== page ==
Three women in my age group (you have your age marked on your calf) passed me, then I passed them, then they passed me. I never saw them again. I knew for sure I had at least three AG women ahead of me, so no podium for me unless I caught them on the run, which I doubted by the looks of these maniacs. Plus, I figured there were more girls out there who finished the swim before me. Who knew where I stood?

There was another AG’er (cute girl in braids, kind of had a crush on her) who I played cat and mouse with the whole bike. On the homestretch she passed me, but I decided I would get her on the run (foreshadow). Maybe ask her for a date?

Bike: 17.2 miles in 51:31. Average speed: 20 mph

Going into the transition two area, someone cut in front of me and almost knocked me over with her bike. I turned into my row and could not for the life of me find my Scooby Doo towel. I actually spent about a minute looking. Ridiculous. Another shitty transition time.

T2: 2:00

Set out for the run. It was *HOT* at this point with no shade. I kept a pretty good clip. By mile 1 I passed my crush, the girl with the braids. Never saw her again. The run was uneventful, but I could feel myself running out of steam by the last mile. I could tell since it was an out and back course that I was near the top for finishers. I kept up the pace. My ass only ached a tiny bit, even though I worried about butt pain a lot last week.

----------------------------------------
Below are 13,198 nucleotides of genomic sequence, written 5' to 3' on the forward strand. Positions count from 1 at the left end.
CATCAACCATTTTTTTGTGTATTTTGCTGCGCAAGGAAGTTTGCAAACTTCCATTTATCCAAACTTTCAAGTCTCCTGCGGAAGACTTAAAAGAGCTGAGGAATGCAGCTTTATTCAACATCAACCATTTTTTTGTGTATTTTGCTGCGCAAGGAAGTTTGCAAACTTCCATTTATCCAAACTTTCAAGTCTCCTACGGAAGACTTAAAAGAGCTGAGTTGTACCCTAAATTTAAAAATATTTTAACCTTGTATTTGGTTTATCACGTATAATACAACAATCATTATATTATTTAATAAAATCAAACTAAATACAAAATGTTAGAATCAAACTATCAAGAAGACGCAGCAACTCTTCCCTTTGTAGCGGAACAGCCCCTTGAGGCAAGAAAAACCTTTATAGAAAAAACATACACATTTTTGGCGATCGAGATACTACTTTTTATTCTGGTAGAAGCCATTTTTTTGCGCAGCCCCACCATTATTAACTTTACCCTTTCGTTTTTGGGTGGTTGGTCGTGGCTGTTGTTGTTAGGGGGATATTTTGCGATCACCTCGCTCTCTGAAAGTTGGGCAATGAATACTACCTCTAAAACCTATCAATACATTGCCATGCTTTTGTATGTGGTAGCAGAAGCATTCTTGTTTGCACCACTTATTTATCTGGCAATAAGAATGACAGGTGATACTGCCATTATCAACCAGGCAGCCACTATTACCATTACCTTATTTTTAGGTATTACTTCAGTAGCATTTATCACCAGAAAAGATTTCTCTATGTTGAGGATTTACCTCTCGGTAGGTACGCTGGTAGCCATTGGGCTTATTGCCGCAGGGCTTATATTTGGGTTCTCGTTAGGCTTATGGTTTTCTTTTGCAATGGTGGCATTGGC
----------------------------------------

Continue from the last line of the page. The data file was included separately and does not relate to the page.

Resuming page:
Run: 3.1 miles in 24:20. Average pace: 7:48

Total time: 1:28:45
6th/164 age group
29th/818 overall

Some of my favorite life moments have involved crossing finish lines over the past two years. This was no exception. As I came down the finish chute, there were no runners near me, so I had my own little moment. I had no family or friends at the finish (well, Tara, but she was racing), so I just smiled and tried to pat myself on the back without looking double jointed. Go me!

After thoughts: I know 1:28 is a good time and I know I gave it my all, but I am super disappointed in my transition times. The two girls ahead of me who got the 4th and 5th spots finished only seconds before me. Their swim/bike/run times weren’t faster than mine (actually slower!), but their transitions were. If I hadn’t dicked around so long in transition, I could have easily been 4th. Oh well. Lessons learned. Something to work on for next time.

For now I am an Iron Girl. Hoping someday to grow up to be an Iron MAN.



PS: So much for a sprint race report.

Friday, August 26, 2011